10.30AM: WANDER AROUND ANGASTON
The Barossa is a small community, and the locals know the lay of the land as well as they know the bottom of a wine glass. That's why you should grab an Angaston to Bethany trail map. Designed by locals, the map pinpoints the main vineyards, producers and places to visit between the two towns. You can walk all the way into Bethany, but we recommend taking a wander around Angaston, and making a stop in at the Barossa Valley Cheese Co.
12.30PM: DUCK INTO A CELLAR DOOR
While you're in Angaston, call in at Smallfry Wines, a small, family-run winery. Saturday is the best time to visit, as they open their cellar door from around 12pm (after they finish at the market) until 4pm. Owners Suzi Hilder and Wayne Ahrens will be happy to have a chat and give you a taste of their different drops.
2PM: LUNCH AT 1918
By 2pm, you'll have worked up an appetite for a sit-down lunch — especially with all that wine you've been drinking. Take a drive over to neighbouring town Tanunda (please note: only non-drinkers should be driving) to refuel at 1918. The dining here is Modern Australian, with all produce and wine coming from the Barossa region. Nab a spot on the terrace and order their freshly baked bread. From there you can decide to go all out with a main, or nibble on a cheese platter, charcuterie plate or some coconut and lemongrass prawns. It all depends on what you're drinking, really.
5PM: GET A WIDER VIEW
A fifteen minute drive east of Tanunda will get you some of the best views of the Barossa's sweeping valleys and golden fields. Head towards Vine Vale and veer off Mengler Hill Road for the Mengler Hill Lookout and Sculpture Park. Late in the afternoon is the best time. Take your camera. Sigh with the serenity of it all.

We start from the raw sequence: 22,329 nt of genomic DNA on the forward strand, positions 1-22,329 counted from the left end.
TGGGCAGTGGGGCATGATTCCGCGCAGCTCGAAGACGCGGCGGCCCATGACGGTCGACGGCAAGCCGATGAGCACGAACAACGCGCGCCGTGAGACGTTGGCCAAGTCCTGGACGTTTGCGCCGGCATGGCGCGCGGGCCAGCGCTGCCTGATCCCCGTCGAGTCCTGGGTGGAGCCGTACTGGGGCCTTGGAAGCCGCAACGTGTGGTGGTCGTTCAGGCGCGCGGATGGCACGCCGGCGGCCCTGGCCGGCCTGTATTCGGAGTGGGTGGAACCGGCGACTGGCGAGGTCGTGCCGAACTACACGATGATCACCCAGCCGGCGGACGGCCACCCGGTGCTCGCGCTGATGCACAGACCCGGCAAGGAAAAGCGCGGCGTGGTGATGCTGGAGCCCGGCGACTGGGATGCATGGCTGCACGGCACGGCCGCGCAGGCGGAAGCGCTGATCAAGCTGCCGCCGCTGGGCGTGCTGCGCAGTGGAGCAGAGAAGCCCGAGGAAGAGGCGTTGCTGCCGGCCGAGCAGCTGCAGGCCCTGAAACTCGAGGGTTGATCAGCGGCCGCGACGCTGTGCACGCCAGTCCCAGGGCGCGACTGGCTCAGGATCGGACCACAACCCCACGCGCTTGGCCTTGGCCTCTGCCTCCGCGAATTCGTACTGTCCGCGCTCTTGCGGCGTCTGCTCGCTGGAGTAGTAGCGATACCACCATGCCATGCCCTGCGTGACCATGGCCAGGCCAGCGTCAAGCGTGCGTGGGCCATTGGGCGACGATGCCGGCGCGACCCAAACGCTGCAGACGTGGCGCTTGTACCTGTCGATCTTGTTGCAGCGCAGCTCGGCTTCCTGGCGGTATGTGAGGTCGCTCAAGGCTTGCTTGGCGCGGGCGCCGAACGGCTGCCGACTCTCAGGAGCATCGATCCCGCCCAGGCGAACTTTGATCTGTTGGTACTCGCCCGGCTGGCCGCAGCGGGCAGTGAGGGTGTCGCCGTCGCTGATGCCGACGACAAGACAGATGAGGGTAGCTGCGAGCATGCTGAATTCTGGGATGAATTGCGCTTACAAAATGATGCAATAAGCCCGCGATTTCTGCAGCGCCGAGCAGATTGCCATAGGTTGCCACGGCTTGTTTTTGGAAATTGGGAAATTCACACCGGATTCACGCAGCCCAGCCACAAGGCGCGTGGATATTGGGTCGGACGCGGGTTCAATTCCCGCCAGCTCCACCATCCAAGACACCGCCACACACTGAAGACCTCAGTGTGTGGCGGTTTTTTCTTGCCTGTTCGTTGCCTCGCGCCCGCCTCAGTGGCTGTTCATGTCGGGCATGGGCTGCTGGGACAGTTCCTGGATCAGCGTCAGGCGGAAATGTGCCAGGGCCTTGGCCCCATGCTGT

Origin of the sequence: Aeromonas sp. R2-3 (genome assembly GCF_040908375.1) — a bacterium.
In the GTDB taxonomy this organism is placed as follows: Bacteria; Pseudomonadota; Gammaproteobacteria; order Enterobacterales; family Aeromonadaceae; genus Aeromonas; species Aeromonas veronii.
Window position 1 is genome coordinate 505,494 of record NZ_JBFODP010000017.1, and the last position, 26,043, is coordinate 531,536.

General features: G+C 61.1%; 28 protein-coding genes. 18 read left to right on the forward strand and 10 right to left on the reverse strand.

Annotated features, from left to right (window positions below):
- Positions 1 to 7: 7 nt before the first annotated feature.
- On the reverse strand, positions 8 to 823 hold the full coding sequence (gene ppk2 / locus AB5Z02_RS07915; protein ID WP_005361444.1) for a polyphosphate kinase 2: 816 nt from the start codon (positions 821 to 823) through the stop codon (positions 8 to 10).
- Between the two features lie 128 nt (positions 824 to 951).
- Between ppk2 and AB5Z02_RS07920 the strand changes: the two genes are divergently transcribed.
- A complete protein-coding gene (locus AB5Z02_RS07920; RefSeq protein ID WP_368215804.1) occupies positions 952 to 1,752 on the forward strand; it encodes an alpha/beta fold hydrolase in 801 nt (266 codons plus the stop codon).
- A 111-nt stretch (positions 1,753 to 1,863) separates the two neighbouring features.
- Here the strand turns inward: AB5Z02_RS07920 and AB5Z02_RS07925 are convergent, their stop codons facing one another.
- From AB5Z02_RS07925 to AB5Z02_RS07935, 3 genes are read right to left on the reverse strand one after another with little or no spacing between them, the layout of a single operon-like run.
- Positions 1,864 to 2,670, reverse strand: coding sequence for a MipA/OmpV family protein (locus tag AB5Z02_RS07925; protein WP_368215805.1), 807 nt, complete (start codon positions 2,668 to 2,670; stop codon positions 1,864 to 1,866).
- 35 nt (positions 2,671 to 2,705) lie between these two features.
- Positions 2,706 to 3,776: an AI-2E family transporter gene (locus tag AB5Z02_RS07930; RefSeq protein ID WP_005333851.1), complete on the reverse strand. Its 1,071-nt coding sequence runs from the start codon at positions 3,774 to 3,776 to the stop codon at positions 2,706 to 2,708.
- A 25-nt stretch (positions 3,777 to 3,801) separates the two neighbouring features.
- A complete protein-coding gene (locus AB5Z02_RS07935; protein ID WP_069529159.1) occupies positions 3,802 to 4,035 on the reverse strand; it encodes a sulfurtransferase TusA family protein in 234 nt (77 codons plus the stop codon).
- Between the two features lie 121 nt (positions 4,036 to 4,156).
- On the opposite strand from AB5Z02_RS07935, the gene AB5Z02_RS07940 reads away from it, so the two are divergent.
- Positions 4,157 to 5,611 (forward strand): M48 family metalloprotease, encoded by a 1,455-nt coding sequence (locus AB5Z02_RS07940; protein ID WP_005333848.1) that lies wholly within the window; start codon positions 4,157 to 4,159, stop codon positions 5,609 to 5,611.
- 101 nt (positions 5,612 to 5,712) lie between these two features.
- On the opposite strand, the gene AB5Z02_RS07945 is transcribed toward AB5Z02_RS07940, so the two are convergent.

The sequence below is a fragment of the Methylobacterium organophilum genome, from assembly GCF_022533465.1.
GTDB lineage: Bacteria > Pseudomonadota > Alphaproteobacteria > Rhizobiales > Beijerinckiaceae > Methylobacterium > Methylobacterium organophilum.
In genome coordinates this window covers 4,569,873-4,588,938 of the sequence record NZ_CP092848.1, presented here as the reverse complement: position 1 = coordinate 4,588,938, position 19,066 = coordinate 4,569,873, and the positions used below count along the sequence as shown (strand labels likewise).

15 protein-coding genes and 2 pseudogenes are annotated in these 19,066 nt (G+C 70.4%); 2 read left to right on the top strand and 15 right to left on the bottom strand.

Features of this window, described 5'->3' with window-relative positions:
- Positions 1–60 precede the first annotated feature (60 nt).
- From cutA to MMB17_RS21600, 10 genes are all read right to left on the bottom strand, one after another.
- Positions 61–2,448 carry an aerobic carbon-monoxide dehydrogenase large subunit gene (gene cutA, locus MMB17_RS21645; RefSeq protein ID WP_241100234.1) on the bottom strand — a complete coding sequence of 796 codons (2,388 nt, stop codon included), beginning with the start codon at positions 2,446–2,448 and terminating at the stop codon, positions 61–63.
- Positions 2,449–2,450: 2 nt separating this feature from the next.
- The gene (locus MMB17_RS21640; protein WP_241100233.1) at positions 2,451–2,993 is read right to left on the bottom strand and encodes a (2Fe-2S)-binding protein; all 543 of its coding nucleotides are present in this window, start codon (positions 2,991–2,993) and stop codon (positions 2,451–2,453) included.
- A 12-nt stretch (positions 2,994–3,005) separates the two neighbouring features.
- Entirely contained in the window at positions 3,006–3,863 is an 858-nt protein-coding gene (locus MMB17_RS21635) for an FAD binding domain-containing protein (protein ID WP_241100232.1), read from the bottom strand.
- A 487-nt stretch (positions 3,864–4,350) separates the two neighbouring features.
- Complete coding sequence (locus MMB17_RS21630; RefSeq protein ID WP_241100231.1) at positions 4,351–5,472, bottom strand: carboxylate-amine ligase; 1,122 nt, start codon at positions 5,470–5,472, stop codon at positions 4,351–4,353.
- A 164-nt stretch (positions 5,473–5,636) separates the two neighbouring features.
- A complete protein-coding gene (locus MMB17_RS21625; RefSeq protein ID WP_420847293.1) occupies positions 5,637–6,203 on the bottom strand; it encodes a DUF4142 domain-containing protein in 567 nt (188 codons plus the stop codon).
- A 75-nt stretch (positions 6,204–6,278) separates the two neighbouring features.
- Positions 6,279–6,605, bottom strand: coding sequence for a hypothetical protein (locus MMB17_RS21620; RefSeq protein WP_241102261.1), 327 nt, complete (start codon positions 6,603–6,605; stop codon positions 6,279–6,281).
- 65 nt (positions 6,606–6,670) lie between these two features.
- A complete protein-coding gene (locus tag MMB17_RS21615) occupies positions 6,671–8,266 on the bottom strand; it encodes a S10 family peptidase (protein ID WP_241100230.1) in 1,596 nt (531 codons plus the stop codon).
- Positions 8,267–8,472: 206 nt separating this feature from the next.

7.30PM: BYO BOTTLE TO DINNER
Found your ultimate wine and can't wait to savour every drop? Take it to Vintners. They'll cook you up a feast — oysters, yellow fin tuna, quail, to mention a few — and let you bring your own bottle for $15 corkage. Don't worry if you come empty handed; their wine list will not disappoint.
11AM: RESET YOUR PALATE
Just like sparkling water cleanses your palate before an espresso, a well-made coffee will get rid of last night's lingering Shiraz and reset your tastebuds. Blond Coffee sits on the Murray Street in Angaston, and will be your go-to Sunday morning coffee stop. Then it's onward for a full day of wine tasting.
12.30PM: TRY A GRANGE
A stop at Penfolds is really a no-brainer if you find yourself in the Barossa. Not only are they one of Australia's oldest and most recognised winemakers — as it happens, their cellar door is filled with Grange. As their tastings are dedicated to heritage-listed wine, you'll get a cheeky taste of it too. If bespoke blends are more your thing, you can make your own from Grenache, Shiraz and Mourvedre. And when you're happy, you can take it home to drink. Bookings are essential for these ones.
2PM: TASTE SOME NATURAL WINE
From Penfolds, drive west. Heading away from Nurioopta, make an effort to coast down Seppeltsfield Road — the country road is lined with beautiful palms — towards Shobbrook Wines. These wines are the salt o' the earth kinda guys. They're natural wines! Made using as little sulphur as possible, these are some of the more unique drops you'll find in the Barossa. Drop in and try the Syrah for yourself.
3.30PM: LONG LUNCH AT PINDARRE
It's late afternoon, you're worn and weary, but this is the last stop before driving back to Adelaide. Just half an hour down the road in Gomersal you'll find Pindarre. The property is stunning, and you can watch the everyday happenings of the farm with a Barossa tasting plate in front of you and a shiraz in hand. It's the perfect place to draw out a long lunch, and say goodbye to the Barossa (well, until your wine supplies run out).
Mengler Hill image courtesy of Amanda Slater. Coffee image courtesy of jenny downing via photopin cc.